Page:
When it comes to selecting a new office building, one of the most influential factors is location. Will your office thrive in the lush, quiet countryside away from the bustling city, or is the bustle all that’s worth living for? It turns out that location, while ultimately up to the person paying the rent, should be determined in part by worker preference.

A team of business-minded entrepreneurs will get more energy pounding the pavement of the concrete jungle than they would gazing over a grassy field. Every city can be counted on for a few things: easy access to food, coffee and people. The amenities of city living cannot be understated; nothing beats a lunch from the local cafĂ© or indulging in an afternoon pick-me-up from your favourite coffee shop. Effortless food and drink is all well and good, but access to people is the most valuable of these resources.  

Employees – By nature, cities are highly concentrated, housing hundreds of thousands of people within their berth. Setting up shop within a city automatically taps into this network, which includes large concentrations of professionally qualified people. Businesses in urban settings can pick and choose their employees as they are more likely to be flooded with applicants than those in rural settings. Once exposed to the city, people are inclined to search for employment within its limits making it a cinch to find employees interested in long-term positions.

Clients – Whether your business is B2B (business to business) or B2C (business to consumer), a central location in the city will facilitate easy access to clients. Discussions can be held over lunch and new ideas pitched over morning coffee. Much can be gained from face-to-face interactions that are completely absent in digital communication. With continued interaction a personal relationship develops alongside the professionalism, encouraging an open line of communication making it easier to exercise influence. When physical distance is not a factor, relationships are more easily formed.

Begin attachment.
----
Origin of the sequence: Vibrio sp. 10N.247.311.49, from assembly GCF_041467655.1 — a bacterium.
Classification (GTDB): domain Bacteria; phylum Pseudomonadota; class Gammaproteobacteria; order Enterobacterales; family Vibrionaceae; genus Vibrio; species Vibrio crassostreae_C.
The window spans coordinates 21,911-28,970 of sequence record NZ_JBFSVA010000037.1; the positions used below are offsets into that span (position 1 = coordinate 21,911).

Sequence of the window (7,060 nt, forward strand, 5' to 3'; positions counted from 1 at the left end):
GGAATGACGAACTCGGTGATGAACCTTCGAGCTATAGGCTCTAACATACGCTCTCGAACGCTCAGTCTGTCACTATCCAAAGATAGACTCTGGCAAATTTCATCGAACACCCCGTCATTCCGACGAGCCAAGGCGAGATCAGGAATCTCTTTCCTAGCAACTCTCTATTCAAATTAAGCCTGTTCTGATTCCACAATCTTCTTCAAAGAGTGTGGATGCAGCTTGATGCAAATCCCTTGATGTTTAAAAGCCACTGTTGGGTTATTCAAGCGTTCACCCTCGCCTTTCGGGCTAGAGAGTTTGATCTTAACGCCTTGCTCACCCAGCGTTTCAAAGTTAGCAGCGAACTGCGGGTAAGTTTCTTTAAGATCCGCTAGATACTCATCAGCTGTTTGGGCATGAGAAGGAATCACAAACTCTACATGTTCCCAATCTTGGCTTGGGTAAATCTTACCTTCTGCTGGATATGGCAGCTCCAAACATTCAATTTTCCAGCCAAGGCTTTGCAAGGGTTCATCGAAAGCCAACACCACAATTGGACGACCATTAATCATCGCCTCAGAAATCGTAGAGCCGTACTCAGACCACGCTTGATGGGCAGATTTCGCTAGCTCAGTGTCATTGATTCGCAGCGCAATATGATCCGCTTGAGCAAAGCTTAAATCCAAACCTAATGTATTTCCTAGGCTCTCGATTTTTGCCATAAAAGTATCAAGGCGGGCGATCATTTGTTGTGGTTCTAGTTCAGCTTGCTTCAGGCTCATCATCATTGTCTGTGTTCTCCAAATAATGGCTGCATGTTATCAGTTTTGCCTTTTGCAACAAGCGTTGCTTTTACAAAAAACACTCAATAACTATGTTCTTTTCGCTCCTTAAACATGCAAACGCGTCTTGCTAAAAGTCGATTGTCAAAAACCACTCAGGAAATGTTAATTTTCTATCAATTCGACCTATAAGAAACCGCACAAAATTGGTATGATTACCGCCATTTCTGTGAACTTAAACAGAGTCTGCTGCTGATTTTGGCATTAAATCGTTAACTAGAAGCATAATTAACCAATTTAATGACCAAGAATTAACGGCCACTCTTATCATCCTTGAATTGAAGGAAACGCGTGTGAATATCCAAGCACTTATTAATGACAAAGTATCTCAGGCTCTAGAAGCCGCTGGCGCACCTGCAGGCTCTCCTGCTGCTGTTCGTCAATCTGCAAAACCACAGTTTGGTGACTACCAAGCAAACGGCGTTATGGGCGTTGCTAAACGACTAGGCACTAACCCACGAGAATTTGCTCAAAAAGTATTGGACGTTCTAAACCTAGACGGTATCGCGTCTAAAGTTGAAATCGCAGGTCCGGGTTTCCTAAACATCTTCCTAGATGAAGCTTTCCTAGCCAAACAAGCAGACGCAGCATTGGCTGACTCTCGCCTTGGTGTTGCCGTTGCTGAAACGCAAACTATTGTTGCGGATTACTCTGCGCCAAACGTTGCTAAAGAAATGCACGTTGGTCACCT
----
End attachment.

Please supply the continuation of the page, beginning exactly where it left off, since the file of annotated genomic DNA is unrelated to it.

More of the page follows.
Growth – Cities allow unlikely people to rub elbows. When in close quarters, forming connections with others who understand your brand identity is just that much simpler to do. Having a network of people who understand your company’s message will automatically give your business more exposure. These people have their own professional networks, and they may just mention you. Generating interest in your brand is the key to reaching potential clients and the world at large. Additionally, urban environments foster capital opportunities. Angel investors and venture capitalists are more likely to look for new investments in the city.

No Love for Lines

Img: Edinburgh Architecture
Constant crowds go hand-in-hand with cities, making it frustrating to navigate the busy streets. People clog up public transport and commuters cram the roads full to bursting. A rural location saves people from having to suffer through the traffic-filled streets, but an office in the country will have a harder time drawing qualified, long-term employees. Attaining proper connectivity and technological staples can pose a challenge in some rural offices. Low-tech amenities and difficult commutes can scare off potential employees.

As of 2010, the majority of the world’s population was residing in cities when 100 years ago, a mere 20% of the population lived in urban environments

Jacqui Litvan

Jacqui Litvan, wielding a bachelor's degree in English, strives to create a world of fantasy amidst the ever-changing landscape of military life. Attempting to become a writer, she fuels herself with coffee (working as a barista) and music (spending free time as a raver).
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